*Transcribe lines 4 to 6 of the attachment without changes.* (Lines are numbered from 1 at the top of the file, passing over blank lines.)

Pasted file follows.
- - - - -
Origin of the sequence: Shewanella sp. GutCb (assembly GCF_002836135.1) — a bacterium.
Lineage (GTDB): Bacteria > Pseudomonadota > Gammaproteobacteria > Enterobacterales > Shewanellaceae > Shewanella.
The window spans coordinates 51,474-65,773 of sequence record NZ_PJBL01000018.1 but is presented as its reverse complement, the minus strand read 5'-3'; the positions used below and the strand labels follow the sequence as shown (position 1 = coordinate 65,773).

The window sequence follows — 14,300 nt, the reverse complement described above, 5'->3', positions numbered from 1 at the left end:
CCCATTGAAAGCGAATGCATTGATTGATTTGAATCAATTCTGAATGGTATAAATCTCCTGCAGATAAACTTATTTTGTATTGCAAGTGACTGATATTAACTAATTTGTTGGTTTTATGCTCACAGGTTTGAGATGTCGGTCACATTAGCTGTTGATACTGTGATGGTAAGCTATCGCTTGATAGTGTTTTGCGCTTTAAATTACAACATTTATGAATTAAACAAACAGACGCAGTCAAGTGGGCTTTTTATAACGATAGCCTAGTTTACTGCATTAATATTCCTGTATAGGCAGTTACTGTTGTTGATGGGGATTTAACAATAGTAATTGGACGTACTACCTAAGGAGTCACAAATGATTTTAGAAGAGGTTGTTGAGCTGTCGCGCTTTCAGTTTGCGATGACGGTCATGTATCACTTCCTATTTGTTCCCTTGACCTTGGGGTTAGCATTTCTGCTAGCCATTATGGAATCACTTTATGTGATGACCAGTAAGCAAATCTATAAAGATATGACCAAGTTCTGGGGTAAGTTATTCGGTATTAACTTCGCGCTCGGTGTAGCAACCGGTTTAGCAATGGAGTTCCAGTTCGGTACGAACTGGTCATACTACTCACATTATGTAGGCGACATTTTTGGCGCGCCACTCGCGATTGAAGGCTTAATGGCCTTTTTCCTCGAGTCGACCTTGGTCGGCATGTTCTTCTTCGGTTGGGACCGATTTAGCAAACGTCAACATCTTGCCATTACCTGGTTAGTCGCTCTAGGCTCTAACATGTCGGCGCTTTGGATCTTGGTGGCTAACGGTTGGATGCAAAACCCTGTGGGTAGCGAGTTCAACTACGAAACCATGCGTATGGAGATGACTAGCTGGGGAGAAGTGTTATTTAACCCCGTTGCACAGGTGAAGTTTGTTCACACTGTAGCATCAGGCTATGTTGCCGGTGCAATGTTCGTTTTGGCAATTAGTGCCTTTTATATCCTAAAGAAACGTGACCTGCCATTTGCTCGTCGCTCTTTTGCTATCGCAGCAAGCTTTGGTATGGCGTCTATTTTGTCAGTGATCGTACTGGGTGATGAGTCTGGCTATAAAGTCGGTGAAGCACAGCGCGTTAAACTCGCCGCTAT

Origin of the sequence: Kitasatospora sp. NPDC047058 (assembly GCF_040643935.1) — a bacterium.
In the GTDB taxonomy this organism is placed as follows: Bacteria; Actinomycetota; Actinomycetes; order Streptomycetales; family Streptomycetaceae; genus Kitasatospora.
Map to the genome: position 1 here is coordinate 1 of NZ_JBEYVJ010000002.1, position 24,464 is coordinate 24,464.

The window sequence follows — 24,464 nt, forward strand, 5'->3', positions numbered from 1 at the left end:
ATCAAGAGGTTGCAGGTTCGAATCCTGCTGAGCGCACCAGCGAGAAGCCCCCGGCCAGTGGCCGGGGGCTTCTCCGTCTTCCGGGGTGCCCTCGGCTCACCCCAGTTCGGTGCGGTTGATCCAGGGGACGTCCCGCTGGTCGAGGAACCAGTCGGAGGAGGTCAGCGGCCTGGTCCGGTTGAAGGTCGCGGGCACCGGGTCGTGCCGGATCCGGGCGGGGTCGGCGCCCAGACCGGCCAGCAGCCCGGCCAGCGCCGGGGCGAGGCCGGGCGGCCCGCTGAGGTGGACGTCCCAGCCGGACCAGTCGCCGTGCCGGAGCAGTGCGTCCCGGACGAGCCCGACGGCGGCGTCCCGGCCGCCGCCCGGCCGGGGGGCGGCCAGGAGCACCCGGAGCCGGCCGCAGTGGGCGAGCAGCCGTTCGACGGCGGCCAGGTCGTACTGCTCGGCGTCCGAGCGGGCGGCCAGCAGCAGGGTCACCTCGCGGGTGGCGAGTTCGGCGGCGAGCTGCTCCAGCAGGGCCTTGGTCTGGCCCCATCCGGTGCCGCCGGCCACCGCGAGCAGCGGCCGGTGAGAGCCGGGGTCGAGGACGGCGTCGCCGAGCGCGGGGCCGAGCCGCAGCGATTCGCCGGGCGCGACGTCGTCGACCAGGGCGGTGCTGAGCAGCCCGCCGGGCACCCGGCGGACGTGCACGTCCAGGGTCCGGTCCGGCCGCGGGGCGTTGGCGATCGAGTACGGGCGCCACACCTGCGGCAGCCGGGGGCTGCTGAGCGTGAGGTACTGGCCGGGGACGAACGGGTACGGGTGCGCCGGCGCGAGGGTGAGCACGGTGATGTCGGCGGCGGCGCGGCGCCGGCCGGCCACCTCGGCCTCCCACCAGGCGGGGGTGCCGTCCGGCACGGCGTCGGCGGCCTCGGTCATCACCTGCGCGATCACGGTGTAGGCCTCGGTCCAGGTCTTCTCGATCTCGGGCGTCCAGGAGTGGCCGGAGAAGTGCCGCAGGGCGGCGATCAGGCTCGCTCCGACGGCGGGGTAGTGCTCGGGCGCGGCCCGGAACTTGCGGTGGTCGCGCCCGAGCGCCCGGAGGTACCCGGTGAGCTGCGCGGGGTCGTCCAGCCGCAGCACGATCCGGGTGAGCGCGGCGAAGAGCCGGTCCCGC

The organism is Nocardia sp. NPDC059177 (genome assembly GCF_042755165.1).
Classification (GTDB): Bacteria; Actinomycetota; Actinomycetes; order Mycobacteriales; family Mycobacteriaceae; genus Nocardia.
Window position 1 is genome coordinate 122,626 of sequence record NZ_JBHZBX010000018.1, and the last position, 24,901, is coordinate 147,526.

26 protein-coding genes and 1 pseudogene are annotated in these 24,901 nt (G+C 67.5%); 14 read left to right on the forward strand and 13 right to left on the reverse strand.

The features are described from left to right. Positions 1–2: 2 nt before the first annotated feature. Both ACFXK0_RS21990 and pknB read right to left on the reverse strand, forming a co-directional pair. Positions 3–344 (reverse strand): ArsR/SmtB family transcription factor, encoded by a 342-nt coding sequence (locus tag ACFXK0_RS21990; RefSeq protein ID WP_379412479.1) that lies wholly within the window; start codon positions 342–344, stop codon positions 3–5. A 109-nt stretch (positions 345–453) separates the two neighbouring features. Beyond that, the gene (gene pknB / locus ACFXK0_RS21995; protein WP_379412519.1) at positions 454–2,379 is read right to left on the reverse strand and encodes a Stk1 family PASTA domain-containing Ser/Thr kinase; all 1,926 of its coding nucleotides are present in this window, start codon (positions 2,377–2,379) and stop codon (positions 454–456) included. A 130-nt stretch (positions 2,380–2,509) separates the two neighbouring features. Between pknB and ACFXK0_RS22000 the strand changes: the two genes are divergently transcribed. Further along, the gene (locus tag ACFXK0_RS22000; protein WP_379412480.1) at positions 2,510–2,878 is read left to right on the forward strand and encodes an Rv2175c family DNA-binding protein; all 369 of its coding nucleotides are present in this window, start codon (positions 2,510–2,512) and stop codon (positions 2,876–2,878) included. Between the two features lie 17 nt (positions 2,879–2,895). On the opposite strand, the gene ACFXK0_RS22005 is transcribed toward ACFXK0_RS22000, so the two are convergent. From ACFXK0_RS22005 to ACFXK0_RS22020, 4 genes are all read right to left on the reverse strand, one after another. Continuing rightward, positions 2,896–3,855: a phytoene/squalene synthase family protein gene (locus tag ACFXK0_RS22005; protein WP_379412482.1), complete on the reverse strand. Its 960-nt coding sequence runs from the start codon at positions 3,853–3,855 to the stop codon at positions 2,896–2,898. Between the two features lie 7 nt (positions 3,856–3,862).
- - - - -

The window sequence follows — 14,300 nt, the reverse complement described above, 5'->3', positions numbered from 1 at the left end:
CCCATTGAAAGCGAATGCATTGATTGATTTGAATCAATTCTGAATGGTATAAATCTCCTGCAGATAAACTTATTTTGTATTGCAAGTGACTGATATTAACTAATTTGTTGGTTTTATGCTCACAGGTTTGAGATGTCGGTCACATTAGCTGTTGATACTGTGATGGTAAGCTATCGCTTGATAGTGTTTTGCGCTTTAAATTACAACATTTATGAATTAAACAAACAGACGCAGTCAAGTGGGCTTTTTATAACGATAGCCTAGTTTACTGCATTAATATTCCTGTATAGGCAGTTACTGTTGTTGATGGGGATTTAACAATAGTAATTGGACGTACTACCTAAGGAGTCACAAATGATTTTAGAAGAGGTTGTTGAGCTGTCGCGCTTTCAGTTTGCGATGACGGTCATGTATCACTTCCTATTTGTTCCCTTGACCTTGGGGTTAGCATTTCTGCTAGCCATTATGGAATCACTTTATGTGATGACCAGTAAGCAAATCTATAAAGATATGACCAAGTTCTGGGGTAAGTTATTCGGTATTAACTTCGCGCTCGGTGTAGCAACCGGTTTAGCAATGGAGTTCCAGTTCGGTACGAACTGGTCATACTACTCACATTATGTAGGCGACATTTTTGGCGCGCCACTCGCGATTGAAGGCTTAATGGCCTTTTTCCTCGAGTCGACCTTGGTCGGCATGTTCTTCTTCGGTTGGGACCGATTTAGCAAACGTCAACATCTTGCCATTACCTGGTTAGTCGCTCTAGGCTCTAACATGTCGGCGCTTTGGATCTTGGTGGCTAACGGTTGGATGCAAAACCCTGTGGGTAGCGAGTTCAACTACGAAACCATGCGTATGGAGATGACTAGCTGGGGAGAAGTGTTATTTAACCCCGTTGCACAGGTGAAGTTTGTTCACACTGTAGCATCAGGCTATGTTGCCGGTGCAATGTTCGTTTTGGCAATTAGTGCCTTTTATATCCTAAAGAAACGTGACCTGCCATTTGCTCGTCGCTCTTTTGCTATCGCAGCAAGCTTTGGTATGGCGTCTATTTTGTCAGTGATCGTACTGGGTGATGAGTCTGGCTATAAAGTCGGTGAAGCACAGCGCGTTAAACTCGCCGCTAT

Origin of the sequence: Kitasatospora sp. NPDC047058 (assembly GCF_040643935.1) — a bacterium.